The applicable long-term gains rates are 0%, 15%, and 20%, however, how these are applied has changed slightly. Under the previous law the 0% rate applied to the two lowest tax brackets, the 15% rate applied to the next four, and the 20% rate applied to the top bracket. Under the Tax Cuts and Jobs Act, these three gains income thresholds do not match up perfectly with the tax brackets. Learn more about the income taxable levels and mismatch brackets at this article.
Staying Informed Before Listing Your Home
Before listing your home for sale have a discussion with your REALTOR®, your certified public accountant, and your mortgage professionals so you can determine if and how the capital gains tax exclusion on the sale of a home may affect your listing.
The old rules to be done once every two years allow homeowners and flippers to buy, occupy for two years, sell for a profit, and not pay income taxes on the profit. The profits were not required to be put down on another property to avoid this tax. Both the Senate and House versions of the Act called for increasing the timeframe for exclusion of taxation to five out of eight years, the final negotiated version kept it at the last two of five years.
It’s important to note that this exclusion of taxation is for your primary residence only. Second homes, or other real estate, do not qualify for the exclusion of gain. Any gain on those will be taxed. Additionally, if you have a loss on the sale, you do not get to deduct that loss. Unlike stocks or other investments that are sold at a loss, you cannot deduct the loss on the sale of any of your residences. They are deemed to be personal losses.
Selling in Less Than 2 Years
If you own the house less than two years and want to sell for a profit, you will need to keep two things in mind: the profit amount and calculating all allowed expenses to lower your tax burden.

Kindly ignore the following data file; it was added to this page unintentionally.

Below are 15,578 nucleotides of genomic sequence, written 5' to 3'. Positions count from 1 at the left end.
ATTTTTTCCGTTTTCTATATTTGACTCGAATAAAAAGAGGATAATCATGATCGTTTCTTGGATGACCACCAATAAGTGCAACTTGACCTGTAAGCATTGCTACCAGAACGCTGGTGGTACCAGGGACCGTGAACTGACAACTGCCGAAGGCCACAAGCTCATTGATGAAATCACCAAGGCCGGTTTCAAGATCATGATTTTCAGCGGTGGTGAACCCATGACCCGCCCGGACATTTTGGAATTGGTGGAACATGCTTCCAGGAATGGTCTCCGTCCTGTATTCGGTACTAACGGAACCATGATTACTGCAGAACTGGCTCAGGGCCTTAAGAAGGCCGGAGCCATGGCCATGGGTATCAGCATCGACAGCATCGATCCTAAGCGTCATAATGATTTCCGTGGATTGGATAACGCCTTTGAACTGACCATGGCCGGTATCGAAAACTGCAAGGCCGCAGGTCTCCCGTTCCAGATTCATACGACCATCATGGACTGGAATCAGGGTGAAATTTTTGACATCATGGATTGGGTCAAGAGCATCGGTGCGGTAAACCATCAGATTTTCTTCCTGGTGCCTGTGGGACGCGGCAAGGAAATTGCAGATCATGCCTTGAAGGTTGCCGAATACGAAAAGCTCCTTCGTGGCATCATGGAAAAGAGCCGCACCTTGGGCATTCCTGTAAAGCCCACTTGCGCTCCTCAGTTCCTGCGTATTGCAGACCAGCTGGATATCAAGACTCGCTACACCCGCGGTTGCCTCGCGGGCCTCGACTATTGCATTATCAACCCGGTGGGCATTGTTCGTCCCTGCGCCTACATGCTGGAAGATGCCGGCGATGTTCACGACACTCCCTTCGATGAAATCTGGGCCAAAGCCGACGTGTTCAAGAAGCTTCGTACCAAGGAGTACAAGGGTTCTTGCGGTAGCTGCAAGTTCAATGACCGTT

The allowed expenses include:
- REALTOR® commissions
- Seller closing costs
- Seller paid costs for the buyer
- Certain improvements made to the home are permissible. Your financial advisor will be able to advise.
If you make no profit after all calculations are determined then there is no capital gains tax to pay. Keep in mind that if the sale price is higher than the original price this does not mean there is a taxable profit. Your financial professional can provide solid tax advice for ways to lower any profit or possibly get rid of it completely.
Hopefully, this article provides a better overview of capital gains and has given you some topics or questions to pose to your financial advisor.
DISCLAIMER: Active Adults Realty strives to provide you with conversation-starters to discuss with your own financial advisor. This article is not tax advice. Always seek advice from a licensed tax professional or certified public accountant.
If you are preparing to buy or sell a home with active adult living in mind, why not sit down with an Active Adults Realty agent here in Delaware, and discuss the best way to prepare to get a great deal. We are happy to have a no-strings-attached discussion with you and help you best prepare to make the right decision on a home when the time arrives. Contact us today to schedule an appointment.